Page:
Canada and Germany have signed an agreement to team up on green energy innovation and trade, with an eye to hydrogen as the market for the low-carbon fuel heats up.
Signed today by the two countries’ energy ministers, it outlines a plan to co-operate on energy policy and research as both strive to reach the goal of net-zero emissions by 2050.
Natural Resources Minister Seamus O’Regan said Quebec and his home province of Newfoundland and Labrador are particularly well poised to start generating so-called “green hydrogen,” which burns cleanly and can be produced using wind and solar power.
O’Regan stressed the need to retrain workers in regions with economies long reliant on struggling fossil fuel industries, saying the transition could be “messy.”
“It often makes people on both sides of the political spectrum – either side – unhappy,” he said in a virtual signing ceremony with Peter Altmaier, Germany’s minister of economic affairs and energy.
“Oil will be with us for some time, and it will continue to be a part of the Canadian economy, without question,” O’Regan said.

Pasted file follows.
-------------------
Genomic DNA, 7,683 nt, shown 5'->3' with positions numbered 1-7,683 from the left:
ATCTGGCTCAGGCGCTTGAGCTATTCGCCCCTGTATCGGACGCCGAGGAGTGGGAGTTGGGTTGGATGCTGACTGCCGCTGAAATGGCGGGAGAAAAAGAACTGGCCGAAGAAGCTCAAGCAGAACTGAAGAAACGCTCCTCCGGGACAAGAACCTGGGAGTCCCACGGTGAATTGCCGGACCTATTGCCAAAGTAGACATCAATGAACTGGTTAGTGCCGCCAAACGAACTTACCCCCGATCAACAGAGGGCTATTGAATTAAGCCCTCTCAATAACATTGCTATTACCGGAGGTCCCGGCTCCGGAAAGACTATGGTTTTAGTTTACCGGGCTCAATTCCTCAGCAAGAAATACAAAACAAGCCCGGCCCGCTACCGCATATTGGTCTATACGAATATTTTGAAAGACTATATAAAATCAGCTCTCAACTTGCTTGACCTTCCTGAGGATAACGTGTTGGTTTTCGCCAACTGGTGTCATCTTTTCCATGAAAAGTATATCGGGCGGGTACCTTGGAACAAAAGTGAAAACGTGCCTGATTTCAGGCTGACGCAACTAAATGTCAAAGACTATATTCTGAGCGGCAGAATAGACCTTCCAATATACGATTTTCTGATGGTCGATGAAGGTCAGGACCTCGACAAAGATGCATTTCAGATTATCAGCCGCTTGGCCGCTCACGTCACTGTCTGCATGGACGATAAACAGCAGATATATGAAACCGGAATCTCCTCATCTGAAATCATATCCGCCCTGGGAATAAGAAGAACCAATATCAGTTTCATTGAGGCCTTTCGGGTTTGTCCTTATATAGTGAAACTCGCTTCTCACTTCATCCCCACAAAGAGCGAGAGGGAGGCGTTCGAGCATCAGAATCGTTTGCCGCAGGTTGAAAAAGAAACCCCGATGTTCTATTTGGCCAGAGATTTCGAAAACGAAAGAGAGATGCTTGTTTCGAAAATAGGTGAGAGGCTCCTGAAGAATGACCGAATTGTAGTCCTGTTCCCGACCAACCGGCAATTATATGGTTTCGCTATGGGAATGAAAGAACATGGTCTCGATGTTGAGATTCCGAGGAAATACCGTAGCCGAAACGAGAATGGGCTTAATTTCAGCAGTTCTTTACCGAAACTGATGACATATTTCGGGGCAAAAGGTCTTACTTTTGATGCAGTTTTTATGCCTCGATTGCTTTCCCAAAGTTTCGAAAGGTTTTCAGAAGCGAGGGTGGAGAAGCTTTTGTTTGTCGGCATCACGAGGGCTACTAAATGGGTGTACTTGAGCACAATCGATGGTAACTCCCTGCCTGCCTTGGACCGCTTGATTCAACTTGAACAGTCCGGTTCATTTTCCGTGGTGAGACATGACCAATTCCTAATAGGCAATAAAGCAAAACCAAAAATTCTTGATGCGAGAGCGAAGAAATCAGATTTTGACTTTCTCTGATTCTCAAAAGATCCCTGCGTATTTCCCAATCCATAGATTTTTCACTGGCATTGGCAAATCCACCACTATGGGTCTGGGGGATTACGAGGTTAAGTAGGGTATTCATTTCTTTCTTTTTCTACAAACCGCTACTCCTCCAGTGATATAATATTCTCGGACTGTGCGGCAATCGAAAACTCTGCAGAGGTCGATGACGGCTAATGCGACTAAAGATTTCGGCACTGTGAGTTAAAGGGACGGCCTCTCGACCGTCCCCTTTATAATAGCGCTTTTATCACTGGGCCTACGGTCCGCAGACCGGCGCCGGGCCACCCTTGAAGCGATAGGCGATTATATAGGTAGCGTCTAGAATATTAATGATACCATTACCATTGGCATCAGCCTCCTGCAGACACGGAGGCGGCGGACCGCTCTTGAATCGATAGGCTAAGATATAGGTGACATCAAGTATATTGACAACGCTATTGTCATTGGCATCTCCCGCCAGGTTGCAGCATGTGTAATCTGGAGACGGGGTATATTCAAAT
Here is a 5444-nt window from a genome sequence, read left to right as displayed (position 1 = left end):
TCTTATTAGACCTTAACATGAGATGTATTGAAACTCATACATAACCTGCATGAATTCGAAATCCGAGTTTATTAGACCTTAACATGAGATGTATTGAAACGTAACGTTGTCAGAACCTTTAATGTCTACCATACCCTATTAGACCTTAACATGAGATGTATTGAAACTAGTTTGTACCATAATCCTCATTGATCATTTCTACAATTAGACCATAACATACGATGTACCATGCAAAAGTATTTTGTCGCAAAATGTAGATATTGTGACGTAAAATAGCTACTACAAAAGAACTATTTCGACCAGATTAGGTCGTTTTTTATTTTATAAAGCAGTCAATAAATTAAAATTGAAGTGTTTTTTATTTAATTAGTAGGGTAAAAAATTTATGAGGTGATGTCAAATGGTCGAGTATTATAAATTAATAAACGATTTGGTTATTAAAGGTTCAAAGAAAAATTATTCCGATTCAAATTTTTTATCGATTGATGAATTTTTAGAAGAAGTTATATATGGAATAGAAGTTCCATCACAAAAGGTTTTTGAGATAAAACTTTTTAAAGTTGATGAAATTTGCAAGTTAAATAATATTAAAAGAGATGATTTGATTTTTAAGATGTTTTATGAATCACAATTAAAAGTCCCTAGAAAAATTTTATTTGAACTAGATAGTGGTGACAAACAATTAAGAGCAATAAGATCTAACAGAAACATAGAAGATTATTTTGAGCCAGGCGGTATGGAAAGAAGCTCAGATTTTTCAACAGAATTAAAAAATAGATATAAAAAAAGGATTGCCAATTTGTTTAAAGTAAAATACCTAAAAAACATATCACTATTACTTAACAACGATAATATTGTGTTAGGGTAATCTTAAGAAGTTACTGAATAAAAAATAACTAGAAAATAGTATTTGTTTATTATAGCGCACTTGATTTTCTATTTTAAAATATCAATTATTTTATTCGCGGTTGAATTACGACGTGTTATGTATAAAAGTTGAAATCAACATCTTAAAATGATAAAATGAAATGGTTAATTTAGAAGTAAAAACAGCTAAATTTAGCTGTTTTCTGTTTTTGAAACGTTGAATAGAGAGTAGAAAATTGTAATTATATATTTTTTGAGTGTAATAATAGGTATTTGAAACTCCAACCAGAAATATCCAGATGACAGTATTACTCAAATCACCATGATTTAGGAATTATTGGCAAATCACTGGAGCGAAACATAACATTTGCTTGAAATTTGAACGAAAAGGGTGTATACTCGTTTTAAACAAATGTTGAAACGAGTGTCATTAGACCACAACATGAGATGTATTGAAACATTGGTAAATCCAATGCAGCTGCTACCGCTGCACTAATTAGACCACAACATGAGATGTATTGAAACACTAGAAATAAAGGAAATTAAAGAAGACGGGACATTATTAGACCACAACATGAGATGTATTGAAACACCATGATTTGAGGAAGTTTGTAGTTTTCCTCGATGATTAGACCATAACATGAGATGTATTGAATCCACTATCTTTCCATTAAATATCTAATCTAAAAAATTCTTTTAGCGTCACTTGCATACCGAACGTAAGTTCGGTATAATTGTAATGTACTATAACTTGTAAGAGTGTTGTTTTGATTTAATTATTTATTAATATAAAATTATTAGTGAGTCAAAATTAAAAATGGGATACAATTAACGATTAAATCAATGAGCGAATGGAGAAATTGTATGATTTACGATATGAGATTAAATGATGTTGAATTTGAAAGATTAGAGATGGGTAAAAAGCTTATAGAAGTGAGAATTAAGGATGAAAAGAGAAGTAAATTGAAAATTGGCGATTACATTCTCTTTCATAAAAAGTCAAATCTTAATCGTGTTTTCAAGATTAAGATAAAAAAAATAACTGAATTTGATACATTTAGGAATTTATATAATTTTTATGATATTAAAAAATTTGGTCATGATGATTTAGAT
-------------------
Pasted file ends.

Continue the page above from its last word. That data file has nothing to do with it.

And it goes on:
Liquefied natural gas could serve as a handy “bridge fuel” to cross over into green-energy territory, he added, with Germany aiming to integrate LNG imports as well as hydrogen production into its own energy strategy.
The two countries might not see fully eye to eye on hydrogen, with Canada focusing recently on so-called “blue hydrogen.”
The fuel is typically derived from natural gas or other fossil fuels and coupled with carbon-capture technology to reduce emissions, making it more politically viable in western Canadian provinces that boast abundant natural gas reserves.
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